Shuttle Crew Hits Mission Midpoint with Robot Arm Test

Space Station's New Japanese Arm to Make First Move
The fading blue limb of the Earth backlights the shuttle Discovery docked at the ISS. At center is the station's six-jointed Japanese robotic arm folded up at the outboard end of the new Kibo lab. (Image credit: NASA TV.)

HOUSTON —Astronauts aboard the International Space Station (ISS) tested a new Japanese roboticarm for the first time Saturday as they passed the halfway mark of theirtwo-week construction flight.

?The weekhas gone way too fast,? Discovery shuttle astronaut Karen Nyberg said in aseries of televised interviews.

NASA?s spaceshuttle Discovery launchedtoward the station on May 31 to deliver Japan?s $1 billion Kibo sciencelaboratory, a tour bus-sized module that sports its own small airlock, twowindows and a 33-foot (10-meter) robotic arm.

Nyberg andJapanese astronaut Akihiko Hoshide flew the arm through a slight move today toclear space for astronauts to work near it during a Sunday spacewalk.

?It?s a bigmilestone, we have our own house here now,? Hoshide told reporters of Kibotoday. ?And it?s bigger now so people can start doing some science here.?

Astronauts deliveredthe 37-foot (11-meter) Kibolaboratory earlier this week and attached its storage attic, a smallrooftop module, on Friday. They plan to conduct more robotic arm tests andreopen the storage room on Monday.

Tomorrow, spacewalkersMike Fossum and Ron Garan plan to venture outside the space station to replacean empty nitrogen tank serving the outpost?s cooling system and inspect amassive port-side gear. The gear rotates the station?s port solar wings like apaddlewheel to track the sun.

Fossumspotted what appeared to be excess grease on the gear?s main metal ring duringa Thursdayspacewalk and photographed areas that may contain minor bits of debris,NASA officials said.

?It reallylooks to me like a little bit of grease,? Fossum told reporters today.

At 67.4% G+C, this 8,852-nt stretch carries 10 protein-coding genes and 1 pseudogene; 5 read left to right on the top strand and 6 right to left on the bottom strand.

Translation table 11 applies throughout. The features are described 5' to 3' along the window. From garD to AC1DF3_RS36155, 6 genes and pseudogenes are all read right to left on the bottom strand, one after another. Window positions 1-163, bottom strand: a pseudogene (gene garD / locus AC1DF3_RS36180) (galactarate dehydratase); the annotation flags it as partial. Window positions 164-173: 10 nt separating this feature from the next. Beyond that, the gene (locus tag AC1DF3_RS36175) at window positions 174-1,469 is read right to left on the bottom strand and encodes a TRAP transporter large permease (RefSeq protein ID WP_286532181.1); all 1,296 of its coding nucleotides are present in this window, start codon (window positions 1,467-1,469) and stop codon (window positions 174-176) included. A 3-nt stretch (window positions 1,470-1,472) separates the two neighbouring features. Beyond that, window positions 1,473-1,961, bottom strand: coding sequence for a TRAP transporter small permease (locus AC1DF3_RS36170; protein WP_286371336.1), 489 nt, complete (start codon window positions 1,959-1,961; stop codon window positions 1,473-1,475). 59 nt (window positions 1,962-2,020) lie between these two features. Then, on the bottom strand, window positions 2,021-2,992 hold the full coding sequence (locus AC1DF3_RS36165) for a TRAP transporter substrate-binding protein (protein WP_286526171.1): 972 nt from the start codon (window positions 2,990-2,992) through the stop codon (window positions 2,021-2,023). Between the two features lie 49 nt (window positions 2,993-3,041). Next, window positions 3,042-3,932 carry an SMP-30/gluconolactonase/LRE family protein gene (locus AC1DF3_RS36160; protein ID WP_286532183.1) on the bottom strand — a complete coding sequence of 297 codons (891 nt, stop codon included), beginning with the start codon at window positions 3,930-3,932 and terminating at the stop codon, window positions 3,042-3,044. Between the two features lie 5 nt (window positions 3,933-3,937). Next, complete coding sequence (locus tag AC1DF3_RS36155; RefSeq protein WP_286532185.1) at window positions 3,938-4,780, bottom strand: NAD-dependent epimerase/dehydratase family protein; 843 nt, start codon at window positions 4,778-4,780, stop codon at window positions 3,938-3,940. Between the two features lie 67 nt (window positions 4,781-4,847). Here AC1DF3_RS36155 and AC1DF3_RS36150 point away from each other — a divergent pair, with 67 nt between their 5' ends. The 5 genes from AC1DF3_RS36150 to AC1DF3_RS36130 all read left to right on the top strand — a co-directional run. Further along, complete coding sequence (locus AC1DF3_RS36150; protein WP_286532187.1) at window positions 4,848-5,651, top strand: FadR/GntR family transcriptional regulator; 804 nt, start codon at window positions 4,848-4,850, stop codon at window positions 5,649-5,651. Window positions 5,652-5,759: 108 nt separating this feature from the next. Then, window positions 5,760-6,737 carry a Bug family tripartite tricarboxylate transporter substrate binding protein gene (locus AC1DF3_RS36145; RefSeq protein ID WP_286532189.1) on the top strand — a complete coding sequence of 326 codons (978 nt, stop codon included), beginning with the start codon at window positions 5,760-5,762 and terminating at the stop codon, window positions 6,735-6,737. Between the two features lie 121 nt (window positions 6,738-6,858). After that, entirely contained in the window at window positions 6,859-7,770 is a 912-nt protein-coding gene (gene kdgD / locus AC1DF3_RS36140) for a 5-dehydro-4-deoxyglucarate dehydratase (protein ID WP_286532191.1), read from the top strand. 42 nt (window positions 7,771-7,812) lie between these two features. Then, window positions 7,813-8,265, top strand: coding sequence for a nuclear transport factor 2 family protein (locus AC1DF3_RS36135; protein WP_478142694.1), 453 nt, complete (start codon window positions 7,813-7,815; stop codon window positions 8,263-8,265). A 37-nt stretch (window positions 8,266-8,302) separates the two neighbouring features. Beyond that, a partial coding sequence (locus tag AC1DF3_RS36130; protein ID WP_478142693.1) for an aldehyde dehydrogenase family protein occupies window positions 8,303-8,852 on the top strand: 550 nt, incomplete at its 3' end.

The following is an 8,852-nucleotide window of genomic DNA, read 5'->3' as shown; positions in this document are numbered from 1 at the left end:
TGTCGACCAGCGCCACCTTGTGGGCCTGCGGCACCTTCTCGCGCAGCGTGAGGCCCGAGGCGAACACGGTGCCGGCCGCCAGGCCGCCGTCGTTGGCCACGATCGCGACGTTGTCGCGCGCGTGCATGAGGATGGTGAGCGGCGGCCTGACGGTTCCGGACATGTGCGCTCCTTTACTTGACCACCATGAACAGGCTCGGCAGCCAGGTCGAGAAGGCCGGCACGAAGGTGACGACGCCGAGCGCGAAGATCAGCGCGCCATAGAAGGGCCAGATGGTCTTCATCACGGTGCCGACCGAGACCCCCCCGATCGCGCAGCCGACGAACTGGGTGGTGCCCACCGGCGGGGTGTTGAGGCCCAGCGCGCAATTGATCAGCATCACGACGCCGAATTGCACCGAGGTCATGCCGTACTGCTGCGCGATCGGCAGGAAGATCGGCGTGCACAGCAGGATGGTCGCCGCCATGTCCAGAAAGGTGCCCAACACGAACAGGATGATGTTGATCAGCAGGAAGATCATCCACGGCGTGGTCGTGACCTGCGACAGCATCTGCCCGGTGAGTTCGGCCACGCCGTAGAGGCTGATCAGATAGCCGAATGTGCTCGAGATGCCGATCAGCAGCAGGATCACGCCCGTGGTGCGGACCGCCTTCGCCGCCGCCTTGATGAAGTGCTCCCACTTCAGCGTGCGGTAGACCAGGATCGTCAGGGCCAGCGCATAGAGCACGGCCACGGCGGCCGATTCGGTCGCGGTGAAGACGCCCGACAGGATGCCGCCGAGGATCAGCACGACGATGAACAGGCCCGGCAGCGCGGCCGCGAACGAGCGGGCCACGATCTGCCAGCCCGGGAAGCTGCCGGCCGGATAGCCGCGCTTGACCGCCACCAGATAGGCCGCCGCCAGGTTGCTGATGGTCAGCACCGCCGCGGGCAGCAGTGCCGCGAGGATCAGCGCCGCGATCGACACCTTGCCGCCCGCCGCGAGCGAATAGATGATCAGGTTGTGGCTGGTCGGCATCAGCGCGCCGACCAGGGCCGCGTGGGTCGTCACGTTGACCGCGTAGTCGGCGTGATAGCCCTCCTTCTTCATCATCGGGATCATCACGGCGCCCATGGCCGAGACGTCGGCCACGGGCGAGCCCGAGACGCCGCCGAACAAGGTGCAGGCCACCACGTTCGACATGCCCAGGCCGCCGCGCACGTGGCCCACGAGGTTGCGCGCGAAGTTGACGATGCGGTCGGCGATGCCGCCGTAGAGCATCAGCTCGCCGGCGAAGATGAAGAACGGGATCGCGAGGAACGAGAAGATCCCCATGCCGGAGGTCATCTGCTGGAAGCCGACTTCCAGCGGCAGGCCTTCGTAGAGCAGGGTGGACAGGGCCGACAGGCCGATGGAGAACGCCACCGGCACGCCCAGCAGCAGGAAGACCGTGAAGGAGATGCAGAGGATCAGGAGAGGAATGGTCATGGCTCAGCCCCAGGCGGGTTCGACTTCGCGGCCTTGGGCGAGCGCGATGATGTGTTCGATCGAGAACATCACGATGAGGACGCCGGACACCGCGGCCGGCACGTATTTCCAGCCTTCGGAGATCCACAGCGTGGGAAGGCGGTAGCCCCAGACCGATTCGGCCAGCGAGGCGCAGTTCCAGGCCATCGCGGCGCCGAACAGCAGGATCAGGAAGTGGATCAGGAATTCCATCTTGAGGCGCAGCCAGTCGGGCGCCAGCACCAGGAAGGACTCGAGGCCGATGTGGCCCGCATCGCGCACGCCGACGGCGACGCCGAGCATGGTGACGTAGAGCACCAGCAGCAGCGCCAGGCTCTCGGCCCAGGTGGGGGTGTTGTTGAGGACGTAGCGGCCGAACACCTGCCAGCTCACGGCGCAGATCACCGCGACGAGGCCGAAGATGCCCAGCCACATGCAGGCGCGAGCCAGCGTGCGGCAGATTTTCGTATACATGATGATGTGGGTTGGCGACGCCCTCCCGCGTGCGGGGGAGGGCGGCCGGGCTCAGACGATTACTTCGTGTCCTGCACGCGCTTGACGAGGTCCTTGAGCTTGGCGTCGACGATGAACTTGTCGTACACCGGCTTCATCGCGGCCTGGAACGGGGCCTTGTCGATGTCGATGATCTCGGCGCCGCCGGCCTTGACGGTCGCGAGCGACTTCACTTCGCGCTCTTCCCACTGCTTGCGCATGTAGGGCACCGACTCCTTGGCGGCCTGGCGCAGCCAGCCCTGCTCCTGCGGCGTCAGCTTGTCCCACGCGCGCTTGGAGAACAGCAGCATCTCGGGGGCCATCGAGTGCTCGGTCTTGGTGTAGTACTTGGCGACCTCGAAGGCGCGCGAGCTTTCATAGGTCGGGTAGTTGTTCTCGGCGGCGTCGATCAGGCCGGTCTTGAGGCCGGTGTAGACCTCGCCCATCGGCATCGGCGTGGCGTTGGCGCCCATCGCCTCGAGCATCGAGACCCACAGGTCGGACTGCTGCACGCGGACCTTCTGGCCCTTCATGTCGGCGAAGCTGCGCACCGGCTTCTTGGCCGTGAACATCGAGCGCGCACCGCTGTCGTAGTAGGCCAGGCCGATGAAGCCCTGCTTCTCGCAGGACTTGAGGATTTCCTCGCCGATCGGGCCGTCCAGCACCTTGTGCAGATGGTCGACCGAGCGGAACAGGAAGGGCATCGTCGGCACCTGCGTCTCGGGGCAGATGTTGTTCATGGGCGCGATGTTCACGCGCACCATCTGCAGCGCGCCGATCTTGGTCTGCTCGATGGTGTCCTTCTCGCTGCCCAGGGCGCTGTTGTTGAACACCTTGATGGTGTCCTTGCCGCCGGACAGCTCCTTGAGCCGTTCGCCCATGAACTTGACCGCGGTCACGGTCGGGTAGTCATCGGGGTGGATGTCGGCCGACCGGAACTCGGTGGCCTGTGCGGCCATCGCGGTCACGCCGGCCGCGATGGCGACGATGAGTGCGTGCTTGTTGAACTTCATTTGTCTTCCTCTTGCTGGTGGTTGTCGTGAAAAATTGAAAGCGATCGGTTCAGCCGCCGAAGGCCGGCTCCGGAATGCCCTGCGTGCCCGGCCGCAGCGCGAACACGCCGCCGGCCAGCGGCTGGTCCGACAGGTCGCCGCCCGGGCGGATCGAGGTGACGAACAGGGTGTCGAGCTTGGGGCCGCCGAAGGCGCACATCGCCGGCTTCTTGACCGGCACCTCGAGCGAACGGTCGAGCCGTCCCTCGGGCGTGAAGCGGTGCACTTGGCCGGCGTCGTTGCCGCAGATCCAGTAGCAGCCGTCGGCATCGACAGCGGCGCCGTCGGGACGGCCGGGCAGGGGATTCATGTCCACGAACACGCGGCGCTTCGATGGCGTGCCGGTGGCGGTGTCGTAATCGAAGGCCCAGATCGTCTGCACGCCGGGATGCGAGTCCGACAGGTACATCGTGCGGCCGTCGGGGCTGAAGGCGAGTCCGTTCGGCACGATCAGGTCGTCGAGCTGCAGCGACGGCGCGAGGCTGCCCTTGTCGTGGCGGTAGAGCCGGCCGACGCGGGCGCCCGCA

Engineershope Fossum can collect samples of the stuff to aid ongoing analysis and repairefforts with a similar gear on the station?s starboard side that has beendamaged by metal grit contamination.

Sunday?s spacewalkwill mark the third for Discovery?s seven-astronaut crew and the final plannedexcursion for the shuttle?s14-day mission. The shuttle is scheduled to undock on Wednesday and land onJune 14.

?Themission is going great,? said Discovery commander Mark Kelly, adding that Japan?sKibo laboratory is nearing full activation. ?It?s getting close to being fullyfunctional facility.?

NASA isbroadcasting Discovery's STS-124 mission live on NASA TVon Saturday. Click here forSPACE.com's shuttle mission updates and NASA TV feed.

 

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Tariq Malik
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Tariq is the Editor-in-Chief of Space.com and joined the team in 2001, first as an intern and staff writer, and later as an editor. He covers human spaceflight, exploration and space science, as well as skywatching and entertainment. He became Space.com's Managing Editor in 2009 and Editor-in-Chief in 2019. Before joining Space.com, Tariq was a staff reporter for The Los Angeles Times covering education and city beats in La Habra, Fullerton and Huntington Beach. In October 2022, Tariq received the Harry Kolcum Award (opens in new tab) for excellence in space reporting from the National Space Club Florida Committee. He is also an Eagle Scout (yes, he has the Space Exploration merit badge) and went to Space Camp four times as a kid and a fifth time as an adult. He has journalism degrees from the University of Southern California and New York University. You can find Tariq at Space.com and as the co-host to the This Week In Space podcast (opens in new tab) with space historian Rod Pyle on the TWiT network (opens in new tab). To see his latest project, you can follow Tariq on Twitter @tariqjmalik (opens in new tab).